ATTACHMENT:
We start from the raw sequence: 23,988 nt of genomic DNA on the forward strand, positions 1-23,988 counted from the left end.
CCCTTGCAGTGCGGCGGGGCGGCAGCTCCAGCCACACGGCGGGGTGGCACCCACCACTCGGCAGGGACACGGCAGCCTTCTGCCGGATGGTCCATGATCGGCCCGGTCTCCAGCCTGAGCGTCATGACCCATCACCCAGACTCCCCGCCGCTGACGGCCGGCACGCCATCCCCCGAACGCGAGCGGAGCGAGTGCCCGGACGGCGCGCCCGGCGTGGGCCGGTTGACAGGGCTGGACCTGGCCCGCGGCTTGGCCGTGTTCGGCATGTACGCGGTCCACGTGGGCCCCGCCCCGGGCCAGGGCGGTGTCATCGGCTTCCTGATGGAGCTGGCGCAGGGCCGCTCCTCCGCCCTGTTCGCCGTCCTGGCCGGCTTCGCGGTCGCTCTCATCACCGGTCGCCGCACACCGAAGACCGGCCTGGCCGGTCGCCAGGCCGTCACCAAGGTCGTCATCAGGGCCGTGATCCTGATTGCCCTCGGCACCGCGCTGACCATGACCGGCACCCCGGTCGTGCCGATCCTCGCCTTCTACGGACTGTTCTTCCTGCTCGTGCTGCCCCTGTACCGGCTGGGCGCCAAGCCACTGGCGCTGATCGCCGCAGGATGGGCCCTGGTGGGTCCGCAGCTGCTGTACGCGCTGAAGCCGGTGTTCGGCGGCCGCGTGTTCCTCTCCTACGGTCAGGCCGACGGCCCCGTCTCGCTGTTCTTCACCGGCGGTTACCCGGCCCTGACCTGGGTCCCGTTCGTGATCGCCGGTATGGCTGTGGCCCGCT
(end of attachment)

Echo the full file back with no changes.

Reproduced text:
We start from the raw sequence: 23,988 nt of genomic DNA on the forward strand, positions 1-23,988 counted from the left end.
CCCTTGCAGTGCGGCGGGGCGGCAGCTCCAGCCACACGGCGGGGTGGCACCCACCACTCGGCAGGGACACGGCAGCCTTCTGCCGGATGGTCCATGATCGGCCCGGTCTCCAGCCTGAGCGTCATGACCCATCACCCAGACTCCCCGCCGCTGACGGCCGGCACGCCATCCCCCGAACGCGAGCGGAGCGAGTGCCCGGACGGCGCGCCCGGCGTGGGCCGGTTGACAGGGCTGGACCTGGCCCGCGGCTTGGCCGTGTTCGGCATGTACGCGGTCCACGTGGGCCCCGCCCCGGGCCAGGGCGGTGTCATCGGCTTCCTGATGGAGCTGGCGCAGGGCCGCTCCTCCGCCCTGTTCGCCGTCCTGGCCGGCTTCGCGGTCGCTCTCATCACCGGTCGCCGCACACCGAAGACCGGCCTGGCCGGTCGCCAGGCCGTCACCAAGGTCGTCATCAGGGCCGTGATCCTGATTGCCCTCGGCACCGCGCTGACCATGACCGGCACCCCGGTCGTGCCGATCCTCGCCTTCTACGGACTGTTCTTCCTGCTCGTGCTGCCCCTGTACCGGCTGGGCGCCAAGCCACTGGCGCTGATCGCCGCAGGATGGGCCCTGGTGGGTCCGCAGCTGCTGTACGCGCTGAAGCCGGTGTTCGGCGGCCGCGTGTTCCTCTCCTACGGTCAGGCCGACGGCCCCGTCTCGCTGTTCTTCACCGGCGGTTACCCGGCCCTGACCTGGGTCCCGTTCGTGATCGCCGGTATGGCTGTGGCCCGCT